Yes. But there are many circuit breakers frameworks available on github. One popular example is Resilence4J in java and hysterix-go in Golang. I tried to implement it by having an abstract class that has the logic of circuit breaking. The class has an abstract method called start. The external call has to be implemented as an implementation of the “start” method. In the example given below, I will just try to demonstrate opening a circuit based on sliding window of last 10 calls.

Here’s an example of circuit breaker class.

package com.company.my.circuitbreaker;

public abstract class MyCircuitBreakerImpl<T, K>  {
    private int total;

    private int failure;

    private double threshold;

    private int WINDOW_SIZE = 10;

    private boolean isCircuitOpen = false;

    MyCircuitBreakerImpl(double threshold){
        this.threshold = threshold;
    }

    K run(T request){
        isCircuitOpen();

        if(isCircuitOpen){
            System.out.println("Circuit Open. So Returning default response");
            return null;
        }

        try {
            K response = start(request);
            return response;
        } catch (Exception e){
            System.out.println("Exception occured. Increasing failure count");
            failure = failure + 1;
        }
        return null;
    }

    private void isCircuitOpen() {
        total = total + 1;
        if(total == 10){
            double failurePercent = failure / total * 100;
            if(failurePercent > threshold){
                System.out.println("Circuit Open");
                isCircuitOpen = true;
            }
            total = 0;
            failure = 0;
        }
    }

    abstract K start(T request);


}

We will now implement the start method.

package com.company.my.circuitbreaker;

public class MyCircuitBreakerFailureImpl extends MyCircuitBreakerImpl<Integer, String> {


    MyCircuitBreakerFailureImpl(double threshold) {
        super(threshold);
    }

    @Override
    String start(Integer request) {
        if(request < 10) {
            System.out.println("****** I am success request ******");
            return "pong";
        }
        try {
            Thread.sleep(1000);
            System.out.println(" *****  I am failed method. I am called here. ********");
        } catch (InterruptedException e) {
            e.printStackTrace();
        }
        throw new RuntimeException("Ooops! Something went wrong");
    }
}

Running this through the main method.

package com.company.my.circuitbreaker;
public class TestMain {
    public static double THRESHOLD = 10;
    public static void main(String[] args){
        MyCircuitBreakerFailureImpl myCircuitBreakerFailure = new MyCircuitBreakerFailureImpl(THRESHOLD);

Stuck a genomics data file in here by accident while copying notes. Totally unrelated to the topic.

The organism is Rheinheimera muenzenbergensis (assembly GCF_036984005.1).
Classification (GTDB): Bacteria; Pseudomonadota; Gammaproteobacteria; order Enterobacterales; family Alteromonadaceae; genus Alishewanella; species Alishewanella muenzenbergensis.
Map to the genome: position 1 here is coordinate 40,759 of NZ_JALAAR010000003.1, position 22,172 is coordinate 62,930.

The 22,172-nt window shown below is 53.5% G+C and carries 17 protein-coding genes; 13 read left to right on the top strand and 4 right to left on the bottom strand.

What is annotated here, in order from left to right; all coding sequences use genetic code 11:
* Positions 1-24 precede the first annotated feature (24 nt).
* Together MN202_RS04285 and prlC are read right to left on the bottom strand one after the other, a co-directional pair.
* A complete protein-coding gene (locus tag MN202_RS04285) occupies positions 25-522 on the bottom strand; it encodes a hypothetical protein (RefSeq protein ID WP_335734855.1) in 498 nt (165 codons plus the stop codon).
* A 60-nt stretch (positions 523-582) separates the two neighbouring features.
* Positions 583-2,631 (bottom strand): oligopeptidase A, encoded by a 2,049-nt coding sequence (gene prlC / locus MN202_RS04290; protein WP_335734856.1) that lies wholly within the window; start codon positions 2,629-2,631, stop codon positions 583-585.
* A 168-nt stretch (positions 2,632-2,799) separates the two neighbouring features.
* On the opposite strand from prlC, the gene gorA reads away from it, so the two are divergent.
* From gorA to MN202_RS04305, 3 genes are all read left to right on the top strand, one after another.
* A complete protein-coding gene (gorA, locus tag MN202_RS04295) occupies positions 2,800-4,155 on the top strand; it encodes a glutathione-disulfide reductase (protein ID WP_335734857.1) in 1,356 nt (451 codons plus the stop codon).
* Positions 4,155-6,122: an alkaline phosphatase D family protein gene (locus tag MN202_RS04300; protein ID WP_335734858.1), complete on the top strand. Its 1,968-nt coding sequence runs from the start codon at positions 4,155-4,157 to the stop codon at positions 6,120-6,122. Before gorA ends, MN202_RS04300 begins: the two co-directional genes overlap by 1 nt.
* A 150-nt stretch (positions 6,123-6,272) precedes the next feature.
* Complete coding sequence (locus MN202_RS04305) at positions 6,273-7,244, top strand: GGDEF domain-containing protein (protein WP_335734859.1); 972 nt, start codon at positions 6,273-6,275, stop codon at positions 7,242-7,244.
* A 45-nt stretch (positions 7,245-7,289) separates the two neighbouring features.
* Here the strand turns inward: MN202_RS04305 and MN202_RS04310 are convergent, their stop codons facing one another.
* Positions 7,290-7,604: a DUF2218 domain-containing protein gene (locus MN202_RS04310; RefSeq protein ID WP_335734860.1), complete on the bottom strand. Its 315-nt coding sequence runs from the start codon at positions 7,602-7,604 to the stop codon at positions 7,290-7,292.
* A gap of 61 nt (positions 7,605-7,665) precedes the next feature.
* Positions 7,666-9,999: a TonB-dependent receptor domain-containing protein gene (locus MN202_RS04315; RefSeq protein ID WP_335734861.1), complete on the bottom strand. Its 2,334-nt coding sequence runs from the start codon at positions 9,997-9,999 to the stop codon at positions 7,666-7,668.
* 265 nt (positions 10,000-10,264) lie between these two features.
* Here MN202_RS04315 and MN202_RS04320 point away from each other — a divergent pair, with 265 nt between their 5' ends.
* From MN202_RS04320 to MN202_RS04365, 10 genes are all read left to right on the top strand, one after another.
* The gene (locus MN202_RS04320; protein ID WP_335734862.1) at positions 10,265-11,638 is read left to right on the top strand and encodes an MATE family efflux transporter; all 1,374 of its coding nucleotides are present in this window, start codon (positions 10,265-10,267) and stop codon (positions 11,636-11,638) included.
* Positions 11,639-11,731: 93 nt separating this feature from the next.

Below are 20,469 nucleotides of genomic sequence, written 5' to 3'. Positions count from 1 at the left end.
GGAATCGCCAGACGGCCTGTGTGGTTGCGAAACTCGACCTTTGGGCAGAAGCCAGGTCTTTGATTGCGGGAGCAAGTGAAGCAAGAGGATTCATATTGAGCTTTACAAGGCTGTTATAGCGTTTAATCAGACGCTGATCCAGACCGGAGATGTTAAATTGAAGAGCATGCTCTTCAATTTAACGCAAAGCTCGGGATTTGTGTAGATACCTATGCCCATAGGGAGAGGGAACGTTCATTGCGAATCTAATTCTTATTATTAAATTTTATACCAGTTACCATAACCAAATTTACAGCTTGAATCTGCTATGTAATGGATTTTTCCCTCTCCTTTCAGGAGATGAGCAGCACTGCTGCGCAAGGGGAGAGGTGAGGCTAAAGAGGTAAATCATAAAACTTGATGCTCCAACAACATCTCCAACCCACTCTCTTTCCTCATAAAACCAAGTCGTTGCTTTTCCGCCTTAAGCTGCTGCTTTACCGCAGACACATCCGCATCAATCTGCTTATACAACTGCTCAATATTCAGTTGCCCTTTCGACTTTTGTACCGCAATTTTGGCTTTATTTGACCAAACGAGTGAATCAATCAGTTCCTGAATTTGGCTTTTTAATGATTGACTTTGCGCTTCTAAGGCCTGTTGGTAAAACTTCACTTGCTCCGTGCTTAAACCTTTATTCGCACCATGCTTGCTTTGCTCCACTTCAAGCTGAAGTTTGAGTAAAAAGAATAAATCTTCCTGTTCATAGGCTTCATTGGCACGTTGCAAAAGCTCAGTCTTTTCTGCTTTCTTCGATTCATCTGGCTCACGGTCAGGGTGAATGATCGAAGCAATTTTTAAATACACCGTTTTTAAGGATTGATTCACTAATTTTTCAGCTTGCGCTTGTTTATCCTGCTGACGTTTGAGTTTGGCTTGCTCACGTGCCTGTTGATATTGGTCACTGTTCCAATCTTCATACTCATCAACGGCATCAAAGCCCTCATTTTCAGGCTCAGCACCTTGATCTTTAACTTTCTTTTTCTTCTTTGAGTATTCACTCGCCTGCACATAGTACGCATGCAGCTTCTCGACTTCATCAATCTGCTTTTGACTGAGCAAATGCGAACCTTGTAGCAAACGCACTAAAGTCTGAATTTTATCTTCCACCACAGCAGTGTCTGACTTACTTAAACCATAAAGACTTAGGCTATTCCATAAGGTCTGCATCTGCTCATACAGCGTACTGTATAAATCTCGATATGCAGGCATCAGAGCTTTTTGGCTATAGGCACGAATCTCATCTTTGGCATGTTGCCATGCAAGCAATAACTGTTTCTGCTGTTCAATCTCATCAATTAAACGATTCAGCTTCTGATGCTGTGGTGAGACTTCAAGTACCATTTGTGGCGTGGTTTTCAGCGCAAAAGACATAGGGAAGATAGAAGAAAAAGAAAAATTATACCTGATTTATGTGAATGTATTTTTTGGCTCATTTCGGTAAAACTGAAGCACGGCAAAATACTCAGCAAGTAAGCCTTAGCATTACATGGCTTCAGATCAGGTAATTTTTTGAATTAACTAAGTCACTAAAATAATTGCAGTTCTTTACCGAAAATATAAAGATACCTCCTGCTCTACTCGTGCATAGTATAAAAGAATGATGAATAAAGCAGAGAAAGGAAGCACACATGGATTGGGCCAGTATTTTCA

for(int i = 1; i < 100; i++){
            myCircuitBreakerFailure.run(i);
        }

    }
}

Output of the code.

****** I am success request ******
****** I am success request ******
****** I am success request ******
****** I am success request ******
****** I am success request ******
****** I am success request ******
****** I am success request ******
****** I am success request ******
****** I am success request ******
 *****  I am failed method. I am called here. ********
Exception occured. Increasing failure count
 *****  I am failed method. I am called here. ********
Exception occured. Increasing failure count
 *****  I am failed method. I am called here. ********
Exception occured. Increasing failure count
 *****  I am failed method. I am called here. ********
Exception occured. Increasing failure count
 *****  I am failed method. I am called here. ********
Exception occured. Increasing failure count
 *****  I am failed method. I am called here. ********
Exception occured. Increasing failure count
 *****  I am failed method. I am called here. ********
Exception occured. Increasing failure count
 *****  I am failed method. I am called here. ********
Exception occured. Increasing failure count
 *****  I am failed method. I am called here. ********
Exception occured. Increasing failure count
 *****  I am failed method. I am called here. ********
Exception occured. Increasing failure count
Circuit Open
Circuit Open. So Returning default response
Circuit Open. So Returning default response
Circuit Open. So Returning default response
Circuit Open. So Returning default response
Circuit Open. So Returning default response
Circuit Open. So Returning default response

How to implement a circuit breaker in Go?

Check out the hystrix-go library here. There is a sample implementation demonstrating the use here.

How to implement a circuit breaker in Java?

Check out the resilence4j library here. Here’s the simple implementation demonstrating the use here.


Further Reading:

Hystrix

Circuit breaker

Timeouts